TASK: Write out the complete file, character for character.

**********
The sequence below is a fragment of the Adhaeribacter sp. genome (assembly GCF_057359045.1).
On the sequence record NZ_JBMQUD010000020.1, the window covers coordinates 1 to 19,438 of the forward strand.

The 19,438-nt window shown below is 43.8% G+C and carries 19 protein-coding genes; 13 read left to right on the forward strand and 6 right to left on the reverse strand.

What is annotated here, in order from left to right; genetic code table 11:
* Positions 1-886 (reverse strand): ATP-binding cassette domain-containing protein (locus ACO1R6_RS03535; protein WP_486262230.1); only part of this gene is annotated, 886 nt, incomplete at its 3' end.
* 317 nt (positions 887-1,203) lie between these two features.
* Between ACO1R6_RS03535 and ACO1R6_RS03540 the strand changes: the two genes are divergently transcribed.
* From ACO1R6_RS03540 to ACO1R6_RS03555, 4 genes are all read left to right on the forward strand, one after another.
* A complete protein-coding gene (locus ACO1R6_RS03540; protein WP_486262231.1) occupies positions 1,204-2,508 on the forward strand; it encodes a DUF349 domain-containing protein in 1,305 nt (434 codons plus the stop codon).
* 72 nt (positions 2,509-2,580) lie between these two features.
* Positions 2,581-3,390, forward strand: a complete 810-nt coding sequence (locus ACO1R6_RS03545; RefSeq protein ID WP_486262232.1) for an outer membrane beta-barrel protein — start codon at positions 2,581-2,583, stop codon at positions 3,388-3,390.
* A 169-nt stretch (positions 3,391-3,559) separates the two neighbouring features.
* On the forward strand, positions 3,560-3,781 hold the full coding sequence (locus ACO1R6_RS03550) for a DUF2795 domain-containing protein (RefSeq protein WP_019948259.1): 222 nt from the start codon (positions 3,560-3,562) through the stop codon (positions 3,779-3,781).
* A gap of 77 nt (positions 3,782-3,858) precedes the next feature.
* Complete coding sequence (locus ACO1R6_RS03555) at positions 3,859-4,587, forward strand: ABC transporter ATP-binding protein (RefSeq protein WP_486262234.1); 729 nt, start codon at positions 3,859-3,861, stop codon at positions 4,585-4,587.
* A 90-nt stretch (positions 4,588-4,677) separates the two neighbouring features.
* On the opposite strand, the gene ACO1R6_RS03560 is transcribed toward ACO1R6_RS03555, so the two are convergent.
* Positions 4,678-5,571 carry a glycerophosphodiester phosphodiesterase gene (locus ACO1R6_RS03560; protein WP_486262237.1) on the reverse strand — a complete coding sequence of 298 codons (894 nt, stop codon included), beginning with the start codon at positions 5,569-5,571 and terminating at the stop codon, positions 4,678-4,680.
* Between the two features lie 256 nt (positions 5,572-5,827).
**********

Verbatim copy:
The sequence below is a fragment of the Adhaeribacter sp. genome (assembly GCF_057359045.1).
On the sequence record NZ_JBMQUD010000020.1, the window covers coordinates 1 to 19,438 of the forward strand.

The 19,438-nt window shown below is 43.8% G+C and carries 19 protein-coding genes; 13 read left to right on the forward strand and 6 right to left on the reverse strand.

What is annotated here, in order from left to right; genetic code table 11:
* Positions 1-886 (reverse strand): ATP-binding cassette domain-containing protein (locus ACO1R6_RS03535; protein WP_486262230.1); only part of this gene is annotated, 886 nt, incomplete at its 3' end.
* 317 nt (positions 887-1,203) lie between these two features.
* Between ACO1R6_RS03535 and ACO1R6_RS03540 the strand changes: the two genes are divergently transcribed.
* From ACO1R6_RS03540 to ACO1R6_RS03555, 4 genes are all read left to right on the forward strand, one after another.
* A complete protein-coding gene (locus ACO1R6_RS03540; protein WP_486262231.1) occupies positions 1,204-2,508 on the forward strand; it encodes a DUF349 domain-containing protein in 1,305 nt (434 codons plus the stop codon).
* 72 nt (positions 2,509-2,580) lie between these two features.
* Positions 2,581-3,390, forward strand: a complete 810-nt coding sequence (locus ACO1R6_RS03545; RefSeq protein ID WP_486262232.1) for an outer membrane beta-barrel protein — start codon at positions 2,581-2,583, stop codon at positions 3,388-3,390.
* A 169-nt stretch (positions 3,391-3,559) separates the two neighbouring features.
* On the forward strand, positions 3,560-3,781 hold the full coding sequence (locus ACO1R6_RS03550) for a DUF2795 domain-containing protein (RefSeq protein WP_019948259.1): 222 nt from the start codon (positions 3,560-3,562) through the stop codon (positions 3,779-3,781).
* A gap of 77 nt (positions 3,782-3,858) precedes the next feature.
* Complete coding sequence (locus ACO1R6_RS03555) at positions 3,859-4,587, forward strand: ABC transporter ATP-binding protein (RefSeq protein WP_486262234.1); 729 nt, start codon at positions 3,859-3,861, stop codon at positions 4,585-4,587.
* A 90-nt stretch (positions 4,588-4,677) separates the two neighbouring features.
* On the opposite strand, the gene ACO1R6_RS03560 is transcribed toward ACO1R6_RS03555, so the two are convergent.
* Positions 4,678-5,571 carry a glycerophosphodiester phosphodiesterase gene (locus ACO1R6_RS03560; protein WP_486262237.1) on the reverse strand — a complete coding sequence of 298 codons (894 nt, stop codon included), beginning with the start codon at positions 5,569-5,571 and terminating at the stop codon, positions 4,678-4,680.
* Between the two features lie 256 nt (positions 5,572-5,827).